Wonder Woman #44 Review: Fun With Darkseid, But the Story is Shallow

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Wonder Woman, Jason, and A.R.G.U.S are at war with Darkseid, Grail, the Female Furies, and their Parademons. Darkseid's servants have almost finished their machine, so the clock is ticking on Diana and her allies to finish off the forces of Apokolips.

Wonder Woman #44 cover by Carlo Pagulayan, Jason Paz, and Romulo Fajardo Jr.
Wonder Woman #44 cover by Carlo Pagulayan, Jason Paz, and Romulo Fajardo Jr.

To start, it's objectively awesome to read a comic that is almost entirely about a fight between Wonder Woman and Darkseid. Emanuela Lupacchino, Ray McCarthy, and Romulo Fajardo Jr. do an excellent job of bringing this battle to life, and, if nothing else, there is fun to be had in watching this fight go down.

That's fortuitous for the overall book, because it really has nothing else going for it. The fight is supposed to be partly fueled by the fact that Darkseid has killed Zeus and other members of the Greek Pantheon. That doesn't bear much weight, as they haven't generally been central sympathetic figures to the story. Sure, Zeus is Diana's father, but that doesn't add much given Zeus' scarcity in the comic. It also doesn't help that Zeus is a historical dick and giving Diana daddy issues is the last damn thing this comic needs.

Beyond that, the dialogue is quite bad. When it's not being expository, it consists of a lot of cliched battle cries and overblown attempts at emotional conveyance. It can take you out of the fun of the fight.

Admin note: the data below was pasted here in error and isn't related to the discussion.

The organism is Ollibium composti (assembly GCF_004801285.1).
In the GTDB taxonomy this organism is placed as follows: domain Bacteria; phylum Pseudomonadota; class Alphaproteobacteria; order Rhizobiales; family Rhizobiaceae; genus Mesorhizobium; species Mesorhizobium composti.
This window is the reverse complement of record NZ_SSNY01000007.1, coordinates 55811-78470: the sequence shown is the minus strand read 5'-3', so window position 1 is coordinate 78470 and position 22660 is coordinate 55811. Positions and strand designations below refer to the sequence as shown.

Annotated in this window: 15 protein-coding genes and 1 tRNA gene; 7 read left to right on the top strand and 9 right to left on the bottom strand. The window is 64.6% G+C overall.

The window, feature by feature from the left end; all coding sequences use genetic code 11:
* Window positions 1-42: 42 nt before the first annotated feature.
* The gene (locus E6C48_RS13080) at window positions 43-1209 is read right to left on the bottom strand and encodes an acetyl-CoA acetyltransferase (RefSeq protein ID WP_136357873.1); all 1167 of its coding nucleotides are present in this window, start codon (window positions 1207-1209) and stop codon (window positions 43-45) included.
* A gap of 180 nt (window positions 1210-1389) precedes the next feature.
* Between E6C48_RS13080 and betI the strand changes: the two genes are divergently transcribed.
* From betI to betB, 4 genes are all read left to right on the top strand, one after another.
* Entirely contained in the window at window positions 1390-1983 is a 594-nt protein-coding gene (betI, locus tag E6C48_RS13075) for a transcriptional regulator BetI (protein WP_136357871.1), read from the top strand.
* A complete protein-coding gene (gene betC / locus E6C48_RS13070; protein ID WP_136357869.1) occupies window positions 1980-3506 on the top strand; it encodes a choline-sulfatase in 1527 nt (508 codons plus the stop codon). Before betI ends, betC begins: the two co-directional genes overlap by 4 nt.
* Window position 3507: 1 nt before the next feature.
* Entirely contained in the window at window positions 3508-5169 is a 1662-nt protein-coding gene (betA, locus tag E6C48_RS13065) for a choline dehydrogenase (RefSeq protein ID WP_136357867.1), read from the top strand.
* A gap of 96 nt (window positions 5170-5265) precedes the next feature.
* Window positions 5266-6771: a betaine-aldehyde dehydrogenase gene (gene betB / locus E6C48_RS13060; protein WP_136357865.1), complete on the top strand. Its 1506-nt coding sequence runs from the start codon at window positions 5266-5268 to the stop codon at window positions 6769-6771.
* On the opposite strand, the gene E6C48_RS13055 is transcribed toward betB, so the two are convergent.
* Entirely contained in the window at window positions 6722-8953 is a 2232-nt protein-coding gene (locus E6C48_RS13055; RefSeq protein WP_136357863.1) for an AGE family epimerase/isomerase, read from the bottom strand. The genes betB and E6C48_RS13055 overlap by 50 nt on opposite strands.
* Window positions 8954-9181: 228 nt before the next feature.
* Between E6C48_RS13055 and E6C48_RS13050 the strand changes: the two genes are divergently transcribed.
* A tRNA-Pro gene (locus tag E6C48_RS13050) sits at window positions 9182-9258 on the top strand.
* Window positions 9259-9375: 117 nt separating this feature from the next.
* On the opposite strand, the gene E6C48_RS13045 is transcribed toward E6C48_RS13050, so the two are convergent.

Finally, this comic shows the problems of decompressing a story so that an entire issue can consist of a massive fight sequence that doesn't properly end, and the comic concludes with more nonsense being added to said fight.

Wonder Woman #44 art by Emanuela Lupacchino, Ray McCarthy, and Romulo Fajardo Jr.
Wonder Woman #44 art by Emanuela Lupacchino, Ray McCarthy, and Romulo Fajardo Jr.

That said, the art team does a good job of making this a comic that is at the very least, readable. The fight is given thunderous and impactful blows by Luppachino's line work, McCarthy's inking keeps things neat and defined, and Fajardo Jr.'s color work is well-balanced and appealing.

Wonder Woman #44 is a fun comic. I can't take that away from it. Despite the narrative meandering throughout the runtime, the dialogue tripping over itself, and the pacing's near lack of existence, Diana v. Darkseid makes this book tentatively recommendable. It's fun, and the artists do a great job of making the visuals presentable. Feel free to pick it up for a fun-if-shallow read.

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About Joshua Davison

Josh is a longtime super hero comic fan and an aspiring comic book and fiction writer himself. He also trades in videogames, Star Wars, and Magic: The Gathering, and he is also a budding film buff. He's always been a huge nerd, and he hopes to contribute something of worth to the wider geek culture conversation. He is also happy to announce that he is the new Reviews Editor for Bleeding Cool. Follow on Twitter @joshdavisonbolt.
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